As microservices, it will be easier to regularly improve and optimize these components. As a result, you will be able to break away and eliminate the most pressing bottlenecks from your monolithic application.
3. Use deployment markers to establish app performance baselines
Breaking down monolithic applications into a microservice architecture is typically an iterative project. You will be continually identifying monolithic components that can be decomposed into microservices, and then optimizing them as business and technology requirements dictate. Deployment tracking lets you quickly see, in a side-by-side comparative view, how architectural and code changes impact your application’s performance. You can then use this information to direct future development efforts and to demonstrate return on investment to the business. You should make deployment markers an integral part of the development process by adding them into your build/deployment process automation.
You can view instructions on setting up deployment markers on the Deployments page in APM.
4. Implement the new microservice-based architecture, and measure the success of your application development processes
Your developers should now have marching orders for which application components to migrate to microservices. It’s important for these teams to embrace modern software development practices to support your overarching business and technology initiatives. Measuring process improvements is vital to driving alignment and velocity.
You should instrument your build/test pipeline using Insights custom events. This will allow you to gather data about:
The rate at which new code is moving through the pipeline
Quality metrics (for example, what percent of the code is passing tests, if there is automated testing involved)
The rate of new deployments via deployment markers
These quantitative data points will allow development and operations teams to visualize the adoption of new processes, measure development team productivity, and assess whether these new processes are moving the needle positively or negatively.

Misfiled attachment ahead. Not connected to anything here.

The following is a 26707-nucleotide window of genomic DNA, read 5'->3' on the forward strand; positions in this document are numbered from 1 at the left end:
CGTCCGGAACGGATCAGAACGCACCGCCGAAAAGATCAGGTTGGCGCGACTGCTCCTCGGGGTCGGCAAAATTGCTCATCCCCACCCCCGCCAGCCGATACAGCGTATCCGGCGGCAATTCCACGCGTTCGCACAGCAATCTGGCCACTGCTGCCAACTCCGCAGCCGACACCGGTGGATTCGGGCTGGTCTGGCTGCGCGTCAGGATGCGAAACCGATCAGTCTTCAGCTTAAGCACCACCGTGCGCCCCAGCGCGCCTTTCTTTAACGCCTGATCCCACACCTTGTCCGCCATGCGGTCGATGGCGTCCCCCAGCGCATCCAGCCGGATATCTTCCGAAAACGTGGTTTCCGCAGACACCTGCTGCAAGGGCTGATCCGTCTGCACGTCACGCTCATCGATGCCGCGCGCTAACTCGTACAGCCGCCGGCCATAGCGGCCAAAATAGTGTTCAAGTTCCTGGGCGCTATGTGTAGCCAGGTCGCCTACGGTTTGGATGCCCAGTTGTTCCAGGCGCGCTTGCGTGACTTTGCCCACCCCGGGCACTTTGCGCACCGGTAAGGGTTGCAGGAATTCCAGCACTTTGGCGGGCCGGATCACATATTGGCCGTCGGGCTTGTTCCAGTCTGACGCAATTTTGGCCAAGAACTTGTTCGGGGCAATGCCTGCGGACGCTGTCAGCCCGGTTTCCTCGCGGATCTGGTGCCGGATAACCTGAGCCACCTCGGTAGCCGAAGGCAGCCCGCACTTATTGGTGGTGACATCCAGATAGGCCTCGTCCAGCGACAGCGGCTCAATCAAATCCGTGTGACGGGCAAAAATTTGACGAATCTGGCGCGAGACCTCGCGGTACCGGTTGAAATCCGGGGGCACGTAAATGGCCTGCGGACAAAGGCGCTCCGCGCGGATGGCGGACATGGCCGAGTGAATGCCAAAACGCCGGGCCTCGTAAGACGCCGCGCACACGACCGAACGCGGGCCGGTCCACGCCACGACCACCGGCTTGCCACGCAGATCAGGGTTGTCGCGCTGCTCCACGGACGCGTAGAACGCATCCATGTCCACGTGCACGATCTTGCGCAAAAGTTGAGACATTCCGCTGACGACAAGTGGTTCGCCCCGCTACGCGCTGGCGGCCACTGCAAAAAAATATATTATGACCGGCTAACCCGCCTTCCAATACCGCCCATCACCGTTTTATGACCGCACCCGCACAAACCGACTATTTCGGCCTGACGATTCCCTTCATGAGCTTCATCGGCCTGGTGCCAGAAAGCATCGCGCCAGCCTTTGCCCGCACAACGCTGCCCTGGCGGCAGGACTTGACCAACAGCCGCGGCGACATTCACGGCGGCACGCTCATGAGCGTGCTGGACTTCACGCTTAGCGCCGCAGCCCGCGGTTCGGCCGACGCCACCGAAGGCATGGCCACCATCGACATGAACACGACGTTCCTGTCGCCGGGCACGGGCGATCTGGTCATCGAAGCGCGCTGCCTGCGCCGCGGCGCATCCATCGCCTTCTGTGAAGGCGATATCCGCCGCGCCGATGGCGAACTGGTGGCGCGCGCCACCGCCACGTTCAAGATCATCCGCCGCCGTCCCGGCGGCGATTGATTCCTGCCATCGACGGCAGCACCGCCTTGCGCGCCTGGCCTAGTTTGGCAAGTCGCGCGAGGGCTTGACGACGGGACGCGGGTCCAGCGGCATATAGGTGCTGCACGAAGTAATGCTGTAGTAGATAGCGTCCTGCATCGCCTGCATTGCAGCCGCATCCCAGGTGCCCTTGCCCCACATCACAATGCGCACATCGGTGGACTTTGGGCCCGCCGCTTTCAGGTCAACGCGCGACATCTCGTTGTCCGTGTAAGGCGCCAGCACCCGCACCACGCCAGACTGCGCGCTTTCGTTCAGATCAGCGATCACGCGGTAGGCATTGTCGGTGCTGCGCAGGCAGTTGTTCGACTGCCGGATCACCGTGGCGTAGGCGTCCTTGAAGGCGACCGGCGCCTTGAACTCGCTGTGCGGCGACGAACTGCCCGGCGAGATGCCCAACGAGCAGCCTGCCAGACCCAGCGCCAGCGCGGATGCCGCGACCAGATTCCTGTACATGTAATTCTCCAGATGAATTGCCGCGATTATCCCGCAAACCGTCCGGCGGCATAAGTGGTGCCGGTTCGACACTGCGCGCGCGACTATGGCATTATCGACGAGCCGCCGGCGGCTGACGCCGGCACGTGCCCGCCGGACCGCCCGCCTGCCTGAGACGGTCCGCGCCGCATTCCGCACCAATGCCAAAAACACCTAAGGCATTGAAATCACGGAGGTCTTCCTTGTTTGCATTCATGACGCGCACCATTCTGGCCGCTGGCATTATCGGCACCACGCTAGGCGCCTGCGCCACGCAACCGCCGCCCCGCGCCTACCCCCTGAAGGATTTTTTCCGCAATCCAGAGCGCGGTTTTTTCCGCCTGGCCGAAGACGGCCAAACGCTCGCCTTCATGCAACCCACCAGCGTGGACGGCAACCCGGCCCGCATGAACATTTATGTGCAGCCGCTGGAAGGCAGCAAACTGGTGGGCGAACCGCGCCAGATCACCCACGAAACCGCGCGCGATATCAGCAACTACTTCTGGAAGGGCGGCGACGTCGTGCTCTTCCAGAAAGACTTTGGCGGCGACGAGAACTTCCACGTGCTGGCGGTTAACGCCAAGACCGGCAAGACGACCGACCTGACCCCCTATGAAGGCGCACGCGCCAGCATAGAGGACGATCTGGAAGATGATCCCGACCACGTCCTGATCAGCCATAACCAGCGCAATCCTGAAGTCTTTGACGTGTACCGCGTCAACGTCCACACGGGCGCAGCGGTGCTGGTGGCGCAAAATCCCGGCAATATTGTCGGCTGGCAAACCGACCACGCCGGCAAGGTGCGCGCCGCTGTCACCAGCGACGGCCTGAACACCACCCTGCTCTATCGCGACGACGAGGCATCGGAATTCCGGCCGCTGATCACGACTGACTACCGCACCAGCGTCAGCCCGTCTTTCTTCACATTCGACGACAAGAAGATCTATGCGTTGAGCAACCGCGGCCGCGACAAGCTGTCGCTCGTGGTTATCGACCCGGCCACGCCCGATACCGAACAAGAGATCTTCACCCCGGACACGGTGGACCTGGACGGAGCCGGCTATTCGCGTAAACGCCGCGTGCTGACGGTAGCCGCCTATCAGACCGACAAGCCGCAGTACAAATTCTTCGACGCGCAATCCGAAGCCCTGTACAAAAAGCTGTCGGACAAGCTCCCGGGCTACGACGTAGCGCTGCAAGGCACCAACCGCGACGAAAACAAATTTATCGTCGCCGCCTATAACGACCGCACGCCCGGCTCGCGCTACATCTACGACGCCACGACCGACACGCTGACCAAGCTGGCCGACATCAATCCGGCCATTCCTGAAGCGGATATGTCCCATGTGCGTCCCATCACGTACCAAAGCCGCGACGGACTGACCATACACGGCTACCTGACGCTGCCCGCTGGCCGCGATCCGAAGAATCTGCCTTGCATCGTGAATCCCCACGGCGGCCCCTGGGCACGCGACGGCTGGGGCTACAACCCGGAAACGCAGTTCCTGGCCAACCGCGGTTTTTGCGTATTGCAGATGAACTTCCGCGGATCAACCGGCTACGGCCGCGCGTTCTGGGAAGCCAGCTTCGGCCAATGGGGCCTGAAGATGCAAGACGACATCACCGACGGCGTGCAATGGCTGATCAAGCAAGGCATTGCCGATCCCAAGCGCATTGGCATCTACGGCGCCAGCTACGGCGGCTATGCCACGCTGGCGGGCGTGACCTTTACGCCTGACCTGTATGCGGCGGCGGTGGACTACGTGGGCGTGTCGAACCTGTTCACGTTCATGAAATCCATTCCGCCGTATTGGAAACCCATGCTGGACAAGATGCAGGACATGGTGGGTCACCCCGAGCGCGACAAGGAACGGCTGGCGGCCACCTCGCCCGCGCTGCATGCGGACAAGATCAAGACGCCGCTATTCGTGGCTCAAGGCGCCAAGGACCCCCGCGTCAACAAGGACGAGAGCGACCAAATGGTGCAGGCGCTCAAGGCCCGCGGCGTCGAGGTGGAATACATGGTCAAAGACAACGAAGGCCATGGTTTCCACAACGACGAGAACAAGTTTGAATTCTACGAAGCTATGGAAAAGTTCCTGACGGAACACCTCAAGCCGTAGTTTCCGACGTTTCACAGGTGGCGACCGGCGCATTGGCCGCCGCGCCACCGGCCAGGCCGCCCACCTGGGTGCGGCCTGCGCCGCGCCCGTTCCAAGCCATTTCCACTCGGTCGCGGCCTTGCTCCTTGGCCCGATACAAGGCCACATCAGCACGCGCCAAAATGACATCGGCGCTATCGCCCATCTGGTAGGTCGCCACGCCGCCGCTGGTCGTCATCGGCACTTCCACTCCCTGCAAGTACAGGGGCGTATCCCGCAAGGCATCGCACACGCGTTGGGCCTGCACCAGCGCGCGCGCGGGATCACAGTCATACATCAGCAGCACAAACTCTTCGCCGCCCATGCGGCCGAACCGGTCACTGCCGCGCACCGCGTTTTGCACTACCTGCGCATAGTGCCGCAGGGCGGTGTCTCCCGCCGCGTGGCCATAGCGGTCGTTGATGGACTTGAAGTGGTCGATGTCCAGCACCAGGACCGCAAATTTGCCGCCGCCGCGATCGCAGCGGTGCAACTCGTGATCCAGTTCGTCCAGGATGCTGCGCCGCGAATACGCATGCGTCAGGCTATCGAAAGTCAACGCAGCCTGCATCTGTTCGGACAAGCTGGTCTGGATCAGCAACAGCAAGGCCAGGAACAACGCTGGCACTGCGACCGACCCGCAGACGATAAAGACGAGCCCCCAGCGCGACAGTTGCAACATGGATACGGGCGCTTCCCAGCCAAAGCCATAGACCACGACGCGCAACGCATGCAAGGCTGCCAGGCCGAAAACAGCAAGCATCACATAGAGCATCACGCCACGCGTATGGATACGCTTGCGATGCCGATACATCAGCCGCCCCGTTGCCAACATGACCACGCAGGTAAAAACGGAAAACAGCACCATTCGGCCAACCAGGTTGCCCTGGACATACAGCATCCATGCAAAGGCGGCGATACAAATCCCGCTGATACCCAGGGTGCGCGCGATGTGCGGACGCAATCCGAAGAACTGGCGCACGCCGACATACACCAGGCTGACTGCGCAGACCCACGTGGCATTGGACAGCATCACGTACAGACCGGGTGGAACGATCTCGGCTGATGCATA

5. Create a dashboard to monitor KPIs
Once you have determined that the application and its microservices components are (somewhat) production-ready, compare the performance of your new, modern application to the monolithic application (either today or how it performed pre-migration). This will allow you to demonstrate success and to highlight areas for improvement.
Key KPIs to monitor and compare include Response Time, Error Rate, Transaction Call Volume, Operational Cost, Availability, and Apdex. Learn more about how to create dashboards in the Insights docs pages.
6. Create a new baseline to use for comparisons
At this point, you have migrated components of your monolithic application to microservices, and you are now empowered with up-to-date data on how your new application is performing compared to your legacy application. Now you have a new launching point for evaluating which other components of your application can be decomposed into microservices, or which microservice components require more performance tuning.